Take it from Noah (and NOAA): Be prepared for a flood!

Take it from Noah (and NOAA): Be prepared for a flood!

Sunshine and milder temperatures lulled us into believing that spring weather would arrive with the season. We'd just begun to catch our breath from the relentless winter when skies turned grey and the dirty snowbanks were once again clothed in glorious record-setting white. While it's possible that this 'winter of discontent' may soon be behind us, it's certain that effects will linger on.

March 16-20 is Flood Safety Awareness Week in Massachusetts. Below, you'll find thought-starters for church leadership as well as helpful information you may want to share with your congregation.

In addition, the MACUCC Disaster Resource Team encourages you to take a look back in order to look forward. What lessons did you learn from the season of storms?

Church Leadership

*  In light of canceled services, parking issues, and pastoral care to the elderly, what would you do it differently next time? (Because there will be a next time!) 

*  With regard to your church, your congregants, and your local community; what worked and what could you improve upon? If you have a protocol that works well, would you be willing to share it with other churches? If so, please email Karen Methot so that we may create a compilation of best practices.

*  The barrage of consecutive storms gave us a bit of insight into the fatigue and disorientation that accompanies a disaster even once the critical event has concluded. As a faith community, are you acting on your own or do you have partnerships with emergency management agencies, other local faith communities, and/or fraternal organizations? Do you have partners, either locally or elsewhere in the Commonwealth with whom you can share reciprocal aid? Do you have a protocol in place for new council members, trustees, deacons, moderators, ministers to access easily? As a pastor or church leader, do you have a practice that restores your soul? Balance is essential as you walk with others as a caregiver.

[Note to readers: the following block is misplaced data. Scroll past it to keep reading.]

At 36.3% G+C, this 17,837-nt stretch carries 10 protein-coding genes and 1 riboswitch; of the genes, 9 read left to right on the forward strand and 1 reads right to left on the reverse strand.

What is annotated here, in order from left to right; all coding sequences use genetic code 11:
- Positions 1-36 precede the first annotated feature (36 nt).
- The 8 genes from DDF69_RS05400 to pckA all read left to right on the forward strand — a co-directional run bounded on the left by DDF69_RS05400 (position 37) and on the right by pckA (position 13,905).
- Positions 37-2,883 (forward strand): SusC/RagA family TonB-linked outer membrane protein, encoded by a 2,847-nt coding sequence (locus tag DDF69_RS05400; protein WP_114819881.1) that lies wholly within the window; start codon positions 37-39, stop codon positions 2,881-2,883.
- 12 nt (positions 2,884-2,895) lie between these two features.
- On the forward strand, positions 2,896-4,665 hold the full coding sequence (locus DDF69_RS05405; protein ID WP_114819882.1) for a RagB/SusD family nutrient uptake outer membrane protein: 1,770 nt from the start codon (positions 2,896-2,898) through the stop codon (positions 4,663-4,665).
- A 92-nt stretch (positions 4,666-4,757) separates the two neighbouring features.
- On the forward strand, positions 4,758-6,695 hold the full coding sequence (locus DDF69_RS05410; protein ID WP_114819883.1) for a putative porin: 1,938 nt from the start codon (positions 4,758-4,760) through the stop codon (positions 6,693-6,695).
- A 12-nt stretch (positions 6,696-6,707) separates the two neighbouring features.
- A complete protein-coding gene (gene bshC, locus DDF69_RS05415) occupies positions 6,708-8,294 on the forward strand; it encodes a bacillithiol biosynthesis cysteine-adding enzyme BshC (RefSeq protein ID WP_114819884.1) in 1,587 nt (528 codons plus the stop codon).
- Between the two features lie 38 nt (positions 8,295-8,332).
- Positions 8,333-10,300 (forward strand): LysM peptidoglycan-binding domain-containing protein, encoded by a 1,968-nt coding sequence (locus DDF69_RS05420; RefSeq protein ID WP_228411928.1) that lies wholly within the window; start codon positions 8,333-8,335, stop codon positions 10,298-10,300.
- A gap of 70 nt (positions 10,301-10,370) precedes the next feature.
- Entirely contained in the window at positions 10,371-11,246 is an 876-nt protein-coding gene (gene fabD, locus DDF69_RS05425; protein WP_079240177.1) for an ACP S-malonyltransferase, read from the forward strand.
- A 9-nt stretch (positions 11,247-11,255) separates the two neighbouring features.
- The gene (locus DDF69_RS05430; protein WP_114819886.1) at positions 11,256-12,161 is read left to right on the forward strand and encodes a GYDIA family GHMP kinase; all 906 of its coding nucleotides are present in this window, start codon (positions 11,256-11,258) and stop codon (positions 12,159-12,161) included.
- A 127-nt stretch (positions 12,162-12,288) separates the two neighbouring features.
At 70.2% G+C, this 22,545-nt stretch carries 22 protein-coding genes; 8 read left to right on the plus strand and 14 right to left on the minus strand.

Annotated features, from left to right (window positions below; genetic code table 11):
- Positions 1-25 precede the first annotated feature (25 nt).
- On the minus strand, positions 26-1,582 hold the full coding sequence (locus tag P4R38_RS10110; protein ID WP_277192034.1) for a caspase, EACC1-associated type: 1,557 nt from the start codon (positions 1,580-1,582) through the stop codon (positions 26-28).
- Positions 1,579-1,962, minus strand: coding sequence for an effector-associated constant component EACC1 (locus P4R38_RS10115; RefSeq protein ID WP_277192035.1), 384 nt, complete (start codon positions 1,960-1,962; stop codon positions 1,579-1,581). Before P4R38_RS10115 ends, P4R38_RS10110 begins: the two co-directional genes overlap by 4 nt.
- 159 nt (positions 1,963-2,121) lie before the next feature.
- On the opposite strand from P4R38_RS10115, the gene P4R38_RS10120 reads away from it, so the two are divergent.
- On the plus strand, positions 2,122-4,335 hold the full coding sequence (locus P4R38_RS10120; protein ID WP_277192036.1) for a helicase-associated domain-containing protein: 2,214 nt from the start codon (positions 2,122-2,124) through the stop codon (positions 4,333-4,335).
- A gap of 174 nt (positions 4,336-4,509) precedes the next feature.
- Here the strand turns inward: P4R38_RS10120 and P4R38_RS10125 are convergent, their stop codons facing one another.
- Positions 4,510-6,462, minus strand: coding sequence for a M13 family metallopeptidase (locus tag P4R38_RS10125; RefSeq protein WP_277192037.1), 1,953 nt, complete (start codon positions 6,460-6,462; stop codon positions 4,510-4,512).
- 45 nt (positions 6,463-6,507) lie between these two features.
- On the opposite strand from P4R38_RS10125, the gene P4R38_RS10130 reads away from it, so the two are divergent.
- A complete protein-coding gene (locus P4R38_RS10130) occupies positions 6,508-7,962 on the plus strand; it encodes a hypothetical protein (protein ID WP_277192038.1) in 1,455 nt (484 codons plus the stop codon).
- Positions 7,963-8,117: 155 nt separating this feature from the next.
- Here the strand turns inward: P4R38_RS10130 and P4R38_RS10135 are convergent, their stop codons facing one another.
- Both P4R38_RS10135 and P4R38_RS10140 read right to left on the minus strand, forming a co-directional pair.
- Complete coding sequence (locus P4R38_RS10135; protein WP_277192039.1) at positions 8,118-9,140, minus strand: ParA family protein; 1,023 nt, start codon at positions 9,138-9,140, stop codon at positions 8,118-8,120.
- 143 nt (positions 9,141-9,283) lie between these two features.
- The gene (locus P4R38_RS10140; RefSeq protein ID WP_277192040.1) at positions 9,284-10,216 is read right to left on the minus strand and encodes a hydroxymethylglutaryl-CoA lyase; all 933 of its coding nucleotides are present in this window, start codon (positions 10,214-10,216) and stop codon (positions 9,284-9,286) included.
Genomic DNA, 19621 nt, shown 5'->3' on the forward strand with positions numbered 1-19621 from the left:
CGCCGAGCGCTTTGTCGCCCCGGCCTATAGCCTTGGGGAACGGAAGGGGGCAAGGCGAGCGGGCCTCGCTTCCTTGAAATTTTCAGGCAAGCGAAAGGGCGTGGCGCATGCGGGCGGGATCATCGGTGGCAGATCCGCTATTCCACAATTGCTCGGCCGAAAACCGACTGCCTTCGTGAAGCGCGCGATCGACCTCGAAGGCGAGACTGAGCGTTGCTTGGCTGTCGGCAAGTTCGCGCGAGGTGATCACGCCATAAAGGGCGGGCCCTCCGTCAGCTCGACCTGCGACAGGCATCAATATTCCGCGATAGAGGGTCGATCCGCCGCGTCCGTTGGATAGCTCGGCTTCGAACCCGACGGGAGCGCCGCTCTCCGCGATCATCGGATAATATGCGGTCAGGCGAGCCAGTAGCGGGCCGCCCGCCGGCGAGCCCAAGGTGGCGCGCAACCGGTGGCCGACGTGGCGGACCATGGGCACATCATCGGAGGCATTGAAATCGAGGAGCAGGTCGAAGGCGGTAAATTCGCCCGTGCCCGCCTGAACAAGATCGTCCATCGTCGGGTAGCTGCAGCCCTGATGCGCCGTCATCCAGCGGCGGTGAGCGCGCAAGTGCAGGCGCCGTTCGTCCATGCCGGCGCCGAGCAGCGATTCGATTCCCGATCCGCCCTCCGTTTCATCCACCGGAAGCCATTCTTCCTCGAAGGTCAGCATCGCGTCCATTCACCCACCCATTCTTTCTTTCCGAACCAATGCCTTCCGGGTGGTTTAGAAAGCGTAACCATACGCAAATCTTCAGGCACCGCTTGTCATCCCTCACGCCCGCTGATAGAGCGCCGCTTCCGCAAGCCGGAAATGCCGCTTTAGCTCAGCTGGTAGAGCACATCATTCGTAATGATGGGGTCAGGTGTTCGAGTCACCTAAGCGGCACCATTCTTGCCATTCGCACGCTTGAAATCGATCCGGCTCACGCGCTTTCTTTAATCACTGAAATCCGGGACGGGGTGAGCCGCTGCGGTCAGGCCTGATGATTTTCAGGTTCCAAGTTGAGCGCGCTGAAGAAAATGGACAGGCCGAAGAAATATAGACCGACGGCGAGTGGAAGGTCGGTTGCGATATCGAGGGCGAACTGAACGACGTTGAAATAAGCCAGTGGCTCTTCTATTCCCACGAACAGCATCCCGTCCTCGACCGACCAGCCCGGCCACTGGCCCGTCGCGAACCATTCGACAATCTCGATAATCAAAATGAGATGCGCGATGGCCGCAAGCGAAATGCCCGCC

*  If your space is rendered unusable or roadways become impassable, what's your Plan B? How do you disseminate information about services or activities--internally and externally?

*  What about if you lose power? Spring storms knock out power lines and take down tree branches.

*  How is the landscaping at your church and parsonage? Is it time to take down old branches or dying trees?

*  If it's advisable to shut off utilities at the church or parsonage, whose responsibility is that? Are the shutoffs clearly marked? Do you have a wrench on hand?

*  If your community encounters a flood or other natural disaster, can your church help in a crisis situation? Do you have a generator, fridge, stove, showers, parking, storage, skilled tradespeople, tools, trucks, and/or people that you can mobilize to help?

The section below may be copied for newsletters, e-newsletters, and bulletins.


In observation of Flood Safety Awareness Week in Massachusetts, the MACUCC Disaster Resource Team offers congregations some practical tips as we head into flood season.

*  Flood waters are dangerous! Just six inches of rushing water can knock an adult down and 18-24 inches of water can float cars, trucks and SUVs. Don't walk across flooded roads or drive through flooded areas.